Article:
It’s hard to believe that we’ve been in Wilmington for two months now! The summer has truly flown by, and now that I’m caught up on my final Iowa escapades and the amazing experience that was the Race Across the USA, I can return to my regularly scheduled programming. It’s been a simultaneously relaxed and eventful transition, complete with all of the chaos of setting up a new home and figuring out the world around us. We’ve slowly begun to carve out a home for ourselves, figure out how to meet our regular needs, and begin to navigate a completely new part of the country and new stage in our lives. The epicurean’s new position at the Winterthur Museum, Library, and Gardens has been a wonderful transition and I can honestly say that I’ve never seen her more happy day in and day out. I completed my summer teaching responsibilities online at Iowa State, and have now officially left that position and am on the hunt for a new professional adventure (if you have any leads, I’d be happy to forward my resume :) ).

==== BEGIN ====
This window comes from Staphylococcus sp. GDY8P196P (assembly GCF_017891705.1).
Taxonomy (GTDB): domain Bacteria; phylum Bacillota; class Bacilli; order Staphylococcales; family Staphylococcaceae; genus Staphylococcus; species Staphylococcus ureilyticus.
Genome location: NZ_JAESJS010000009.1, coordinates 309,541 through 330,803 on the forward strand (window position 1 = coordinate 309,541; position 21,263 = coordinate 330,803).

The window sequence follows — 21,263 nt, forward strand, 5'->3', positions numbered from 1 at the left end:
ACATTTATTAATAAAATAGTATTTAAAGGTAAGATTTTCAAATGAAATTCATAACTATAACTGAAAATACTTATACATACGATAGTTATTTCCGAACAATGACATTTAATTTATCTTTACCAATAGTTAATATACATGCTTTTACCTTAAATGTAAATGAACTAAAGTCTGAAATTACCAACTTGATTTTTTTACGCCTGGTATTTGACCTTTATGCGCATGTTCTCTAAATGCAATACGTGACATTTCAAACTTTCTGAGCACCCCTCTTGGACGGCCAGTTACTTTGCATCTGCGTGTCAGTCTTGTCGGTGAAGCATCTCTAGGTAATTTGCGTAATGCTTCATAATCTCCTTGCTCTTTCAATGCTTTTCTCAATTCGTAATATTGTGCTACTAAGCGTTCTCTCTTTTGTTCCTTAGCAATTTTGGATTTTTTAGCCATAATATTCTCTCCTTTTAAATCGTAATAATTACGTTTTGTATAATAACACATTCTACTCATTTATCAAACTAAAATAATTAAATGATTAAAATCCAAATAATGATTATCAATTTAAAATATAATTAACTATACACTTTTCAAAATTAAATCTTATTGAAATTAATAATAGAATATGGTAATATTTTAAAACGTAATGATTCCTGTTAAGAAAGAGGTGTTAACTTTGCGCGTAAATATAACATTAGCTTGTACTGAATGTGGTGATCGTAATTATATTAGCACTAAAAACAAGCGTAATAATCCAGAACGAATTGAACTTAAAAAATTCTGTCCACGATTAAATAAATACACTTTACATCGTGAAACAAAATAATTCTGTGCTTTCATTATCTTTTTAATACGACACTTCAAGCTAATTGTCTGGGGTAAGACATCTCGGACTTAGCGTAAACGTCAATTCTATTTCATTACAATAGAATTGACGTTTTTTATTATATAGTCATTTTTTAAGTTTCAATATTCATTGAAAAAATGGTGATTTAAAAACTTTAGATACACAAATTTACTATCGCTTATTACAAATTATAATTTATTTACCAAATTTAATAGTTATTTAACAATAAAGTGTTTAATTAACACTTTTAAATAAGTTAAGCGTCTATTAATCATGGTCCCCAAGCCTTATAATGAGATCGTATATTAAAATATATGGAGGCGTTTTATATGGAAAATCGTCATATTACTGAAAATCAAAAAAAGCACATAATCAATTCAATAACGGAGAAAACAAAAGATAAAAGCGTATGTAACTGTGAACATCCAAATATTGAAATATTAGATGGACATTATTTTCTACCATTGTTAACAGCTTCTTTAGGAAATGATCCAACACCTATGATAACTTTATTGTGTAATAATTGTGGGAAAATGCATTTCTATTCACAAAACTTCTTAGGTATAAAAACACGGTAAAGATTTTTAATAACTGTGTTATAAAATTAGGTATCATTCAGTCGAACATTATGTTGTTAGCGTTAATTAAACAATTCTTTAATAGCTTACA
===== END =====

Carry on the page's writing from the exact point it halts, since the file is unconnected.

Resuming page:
Amidst the unsettled nature of hitting reset on the life button, I’ve found time to continue my training in a way and have learned quite a bit about my new running home along the way. There are many new trails, hikes, races, and running friends to look forward to, and I’m certainly excited for the new running opportunities that living on the East Coast presents. It’s been a profoundly different and challenging experience to run so many miles without my Vardo partners in crime, and I still miss them terribly. When I first undertook the challenge of running, it was the friends surrounding me that kept me going, got me out the door, and motivated me on a daily basis. Throughout my growth as a runner, my biggest joy has been the relationships I’ve built and the opportunities to witness others accomplish their own running goals and grow closer to them with each passing mile. It’s strange, then, to find myself in a new area of the country where I know no one and am now running more solo miles than I’ve ever run before. I often find myself, out of habit, thinking about who I would share any new discovery, route, or trail with and then realizing that Facebook is truly only a shadow of life, always shifting as the earth turns each day and the sun rises and sets. Nonetheless, I’ve managed to discover some pretty exciting locations and opportunities in my short time in Delaware and I’m optimistic about what the future will bring. So, let me give you the Cliff’s notes version of what still feels like an extended vacation!